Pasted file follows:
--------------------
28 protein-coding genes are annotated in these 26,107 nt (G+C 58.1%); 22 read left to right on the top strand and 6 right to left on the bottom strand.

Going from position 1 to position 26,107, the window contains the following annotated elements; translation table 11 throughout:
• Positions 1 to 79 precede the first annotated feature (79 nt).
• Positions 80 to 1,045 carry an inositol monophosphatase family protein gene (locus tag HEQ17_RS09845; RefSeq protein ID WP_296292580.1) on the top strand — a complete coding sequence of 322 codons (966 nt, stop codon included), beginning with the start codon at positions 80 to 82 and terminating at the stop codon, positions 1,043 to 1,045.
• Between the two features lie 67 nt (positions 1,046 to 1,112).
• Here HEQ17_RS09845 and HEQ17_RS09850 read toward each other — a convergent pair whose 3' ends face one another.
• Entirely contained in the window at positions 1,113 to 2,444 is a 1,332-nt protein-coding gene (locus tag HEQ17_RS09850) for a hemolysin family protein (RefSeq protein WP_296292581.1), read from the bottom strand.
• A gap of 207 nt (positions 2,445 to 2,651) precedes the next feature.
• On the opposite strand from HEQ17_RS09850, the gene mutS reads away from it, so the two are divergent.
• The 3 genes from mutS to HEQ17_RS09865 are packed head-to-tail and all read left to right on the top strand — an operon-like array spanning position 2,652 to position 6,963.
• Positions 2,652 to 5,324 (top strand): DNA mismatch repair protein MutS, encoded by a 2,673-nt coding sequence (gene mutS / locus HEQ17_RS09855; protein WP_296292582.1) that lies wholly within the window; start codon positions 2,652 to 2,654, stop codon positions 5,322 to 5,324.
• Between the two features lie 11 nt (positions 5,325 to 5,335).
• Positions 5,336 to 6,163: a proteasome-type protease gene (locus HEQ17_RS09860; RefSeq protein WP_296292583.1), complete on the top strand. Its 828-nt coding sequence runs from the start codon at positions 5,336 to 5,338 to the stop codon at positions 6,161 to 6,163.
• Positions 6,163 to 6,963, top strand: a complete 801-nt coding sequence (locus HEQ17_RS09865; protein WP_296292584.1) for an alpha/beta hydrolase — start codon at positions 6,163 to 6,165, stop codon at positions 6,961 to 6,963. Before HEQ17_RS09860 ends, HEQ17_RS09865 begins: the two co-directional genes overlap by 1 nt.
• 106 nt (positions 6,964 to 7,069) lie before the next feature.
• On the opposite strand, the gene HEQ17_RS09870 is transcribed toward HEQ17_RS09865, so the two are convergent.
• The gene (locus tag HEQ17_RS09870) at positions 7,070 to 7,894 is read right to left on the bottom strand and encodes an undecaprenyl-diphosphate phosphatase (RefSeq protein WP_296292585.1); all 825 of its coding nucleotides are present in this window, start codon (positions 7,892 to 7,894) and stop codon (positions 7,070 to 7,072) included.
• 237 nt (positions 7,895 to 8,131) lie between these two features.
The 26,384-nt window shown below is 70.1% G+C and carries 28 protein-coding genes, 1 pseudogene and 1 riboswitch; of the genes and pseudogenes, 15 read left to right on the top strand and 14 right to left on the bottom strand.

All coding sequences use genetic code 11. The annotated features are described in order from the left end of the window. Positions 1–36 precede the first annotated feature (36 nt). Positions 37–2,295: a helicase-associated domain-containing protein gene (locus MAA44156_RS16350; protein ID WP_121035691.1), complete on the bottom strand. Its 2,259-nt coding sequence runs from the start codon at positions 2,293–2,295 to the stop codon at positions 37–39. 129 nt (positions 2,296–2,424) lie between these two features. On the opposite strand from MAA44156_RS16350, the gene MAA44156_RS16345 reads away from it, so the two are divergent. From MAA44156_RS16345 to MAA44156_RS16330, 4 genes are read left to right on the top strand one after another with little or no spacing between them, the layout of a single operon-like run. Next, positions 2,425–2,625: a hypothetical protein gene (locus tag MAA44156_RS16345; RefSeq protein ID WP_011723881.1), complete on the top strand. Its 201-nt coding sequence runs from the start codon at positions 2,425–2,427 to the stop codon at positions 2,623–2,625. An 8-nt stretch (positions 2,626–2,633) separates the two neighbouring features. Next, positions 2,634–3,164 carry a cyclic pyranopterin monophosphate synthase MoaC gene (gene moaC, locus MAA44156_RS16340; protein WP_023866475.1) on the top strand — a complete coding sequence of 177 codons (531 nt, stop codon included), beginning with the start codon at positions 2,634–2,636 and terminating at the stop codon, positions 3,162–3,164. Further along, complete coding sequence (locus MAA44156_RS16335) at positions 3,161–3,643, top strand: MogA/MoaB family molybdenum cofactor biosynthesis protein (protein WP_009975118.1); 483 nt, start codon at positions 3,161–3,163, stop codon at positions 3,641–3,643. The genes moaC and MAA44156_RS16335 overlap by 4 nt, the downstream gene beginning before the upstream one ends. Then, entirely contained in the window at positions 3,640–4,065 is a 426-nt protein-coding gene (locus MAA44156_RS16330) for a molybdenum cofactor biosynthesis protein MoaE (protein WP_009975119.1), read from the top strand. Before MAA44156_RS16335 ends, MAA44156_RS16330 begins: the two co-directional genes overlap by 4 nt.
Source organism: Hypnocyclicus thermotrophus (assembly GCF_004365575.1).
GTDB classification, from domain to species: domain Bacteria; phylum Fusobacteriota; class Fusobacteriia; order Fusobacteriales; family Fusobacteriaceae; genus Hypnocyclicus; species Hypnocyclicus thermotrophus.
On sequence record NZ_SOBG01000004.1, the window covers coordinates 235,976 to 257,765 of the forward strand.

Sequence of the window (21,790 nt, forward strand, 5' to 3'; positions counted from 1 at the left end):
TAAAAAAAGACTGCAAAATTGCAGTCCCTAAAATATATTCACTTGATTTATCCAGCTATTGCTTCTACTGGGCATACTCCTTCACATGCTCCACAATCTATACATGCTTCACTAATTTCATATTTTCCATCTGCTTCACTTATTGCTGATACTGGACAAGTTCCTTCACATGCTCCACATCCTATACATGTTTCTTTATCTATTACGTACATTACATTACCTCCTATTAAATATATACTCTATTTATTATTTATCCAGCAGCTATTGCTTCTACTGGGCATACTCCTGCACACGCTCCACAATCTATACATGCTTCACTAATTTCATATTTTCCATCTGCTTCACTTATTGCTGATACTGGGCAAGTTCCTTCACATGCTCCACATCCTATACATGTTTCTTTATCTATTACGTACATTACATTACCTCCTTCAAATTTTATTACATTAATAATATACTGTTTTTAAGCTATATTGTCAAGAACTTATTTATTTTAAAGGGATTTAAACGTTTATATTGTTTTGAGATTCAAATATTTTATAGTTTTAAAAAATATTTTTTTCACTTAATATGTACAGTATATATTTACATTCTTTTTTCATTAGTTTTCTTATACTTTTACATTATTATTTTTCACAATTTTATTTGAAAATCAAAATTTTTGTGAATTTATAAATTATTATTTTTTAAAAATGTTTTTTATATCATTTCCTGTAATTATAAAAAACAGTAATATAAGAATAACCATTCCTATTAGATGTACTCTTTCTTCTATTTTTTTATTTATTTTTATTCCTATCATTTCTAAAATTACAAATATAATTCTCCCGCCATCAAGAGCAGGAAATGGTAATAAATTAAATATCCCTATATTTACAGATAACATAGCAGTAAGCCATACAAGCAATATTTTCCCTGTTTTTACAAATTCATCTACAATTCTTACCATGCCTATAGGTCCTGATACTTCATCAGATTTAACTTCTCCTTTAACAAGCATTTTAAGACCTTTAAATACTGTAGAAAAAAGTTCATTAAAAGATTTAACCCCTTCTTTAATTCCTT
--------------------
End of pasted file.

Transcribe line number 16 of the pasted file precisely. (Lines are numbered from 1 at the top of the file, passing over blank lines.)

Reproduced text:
• On the opposite strand, the gene HEQ17_RS09870 is transcribed toward HEQ17_RS09865, so the two are convergent.